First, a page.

So instead of hampering hacking, you make it easier by using the wrong tool, all the while giving your self a false sense of security.

4. Hide data with protobufs or similar

By now you should have noticed a pattern: one thing all these bad advice have in common is recommending the wrong tool for the job.

Protobufs is an excellent open source tool for data serialization.

It is not a security tool!

The actual advice given in the presentation was to replace JSON in server responses with protobufs in order to make the information sent by the server less readable.

But what security do you gain from this? If your server sends a reply like this:

{
"first_name" : "Jhon",
"last_name" : "Smith",
"phone" : "555-12345",
"email" : "jhon@email.com"
}

converting this structure to a protobuf will look something like this:
xxxxJhonxxxxSmithxxxx555-12345xxxjhon@email.com
Is that really hiding anything?

Protobufs are more compact then JSON, and they can be deserialized faster and easier than JSON but they also have some disadvantages: they are not as flexible as JSON.

It is hard to support optional fields with protobuffs and even harder to create dynamic or self describing objects.

If your app needs flexibility in parsing server replies, or if you have other clients, particularly web clients written with JS that access the same server API, JSON may be the better choice for you.

When deciding whether to use JSON or protobuffs, consider their advantages and disadvantages for your use case, DO NOT CONSIDER SECURITY!

They are both equally insecure, and you will need encryption (always use SSL!) and proper access validation (passwords, tokens, client certificates) if you want to keep your data safe.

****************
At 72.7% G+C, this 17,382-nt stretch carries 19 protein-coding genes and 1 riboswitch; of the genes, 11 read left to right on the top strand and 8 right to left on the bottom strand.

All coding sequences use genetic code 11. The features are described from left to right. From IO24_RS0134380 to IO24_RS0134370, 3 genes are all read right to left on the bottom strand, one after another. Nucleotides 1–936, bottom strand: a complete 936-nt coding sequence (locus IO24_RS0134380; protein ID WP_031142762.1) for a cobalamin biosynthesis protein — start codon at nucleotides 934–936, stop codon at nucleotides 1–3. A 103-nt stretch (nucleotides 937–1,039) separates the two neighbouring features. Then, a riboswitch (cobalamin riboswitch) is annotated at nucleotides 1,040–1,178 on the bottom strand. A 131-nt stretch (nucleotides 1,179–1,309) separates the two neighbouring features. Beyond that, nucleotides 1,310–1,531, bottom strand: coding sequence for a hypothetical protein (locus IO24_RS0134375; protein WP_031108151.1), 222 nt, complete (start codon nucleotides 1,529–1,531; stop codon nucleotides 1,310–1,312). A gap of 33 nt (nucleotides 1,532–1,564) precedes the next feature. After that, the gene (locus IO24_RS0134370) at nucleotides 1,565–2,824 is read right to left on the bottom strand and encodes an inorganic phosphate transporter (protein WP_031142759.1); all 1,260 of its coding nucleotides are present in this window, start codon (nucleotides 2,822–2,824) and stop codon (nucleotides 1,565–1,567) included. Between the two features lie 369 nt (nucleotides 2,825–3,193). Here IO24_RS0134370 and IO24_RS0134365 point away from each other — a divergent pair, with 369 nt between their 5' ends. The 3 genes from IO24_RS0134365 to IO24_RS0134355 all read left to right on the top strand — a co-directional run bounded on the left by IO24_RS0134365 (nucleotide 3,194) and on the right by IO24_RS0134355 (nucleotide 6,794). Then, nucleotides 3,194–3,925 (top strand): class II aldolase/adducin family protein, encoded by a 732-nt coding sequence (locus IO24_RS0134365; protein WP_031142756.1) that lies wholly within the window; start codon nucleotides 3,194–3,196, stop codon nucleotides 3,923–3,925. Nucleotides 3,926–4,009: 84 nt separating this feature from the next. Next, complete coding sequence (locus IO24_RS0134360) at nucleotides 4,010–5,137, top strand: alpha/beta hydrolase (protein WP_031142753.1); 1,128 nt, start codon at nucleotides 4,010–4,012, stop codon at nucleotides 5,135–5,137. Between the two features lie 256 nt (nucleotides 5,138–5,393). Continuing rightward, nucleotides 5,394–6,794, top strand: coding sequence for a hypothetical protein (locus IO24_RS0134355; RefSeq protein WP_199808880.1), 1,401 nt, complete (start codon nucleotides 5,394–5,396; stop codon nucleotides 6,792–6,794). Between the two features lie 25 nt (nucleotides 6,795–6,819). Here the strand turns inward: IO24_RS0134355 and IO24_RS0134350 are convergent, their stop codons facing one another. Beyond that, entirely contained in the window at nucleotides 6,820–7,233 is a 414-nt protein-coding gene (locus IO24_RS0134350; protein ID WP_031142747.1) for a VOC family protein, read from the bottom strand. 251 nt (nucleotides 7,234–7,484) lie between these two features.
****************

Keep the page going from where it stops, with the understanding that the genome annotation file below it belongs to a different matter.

4. Hide code with ProGuard or similar

This advice actually talks about the right tool for a change: ProGuard.

This is a tool Google ships with Android Studio, and it does two things: reduces the size of your code and resources after compilation, and slightly obfuscates your code.

This is not a bad tool, but it comes with a cost, and it won’t really give you protection from hackers.

It will rename your methods like getMySecretPassword() to a() but will that really stop anyone from doing anything bad?

At best, it will slow them down, but keep in mind that it will also cost you:

ProGuard has the side effect of rendering all stack traces useless and making debugging the app extremely difficult.

There is a way to mitigate this: you need to keep a special translation file for every single build of your app (because ProGuard randomizes its name mangling).

If you need to support users in production and don’t want to be helpless or work extra hard when they report a crash, you might want to give up on ProGuard.

Also keep in mind that you need to carefully tell ProGuard what not to obfuscate, since you must keep any external API calls, components declared in the manifest and some third party library calls intact, or your app will not run.

Remember – ProGuard will:

  • Not keep any hardcoded strings safe.
  • Not keep your user password safe if you store it as plain text in your app data folder.
  • Not keep your communication safe if you do not use SSL.
  • Not protect you from MITM attacks if you do not use certificate pinning.

ProGuard might make your final APK file smaller by getting rid of unused code and reducing length of class and methods names, but you should carefully consider the cost of this reduction you will pay when dealing with bugs and crashes.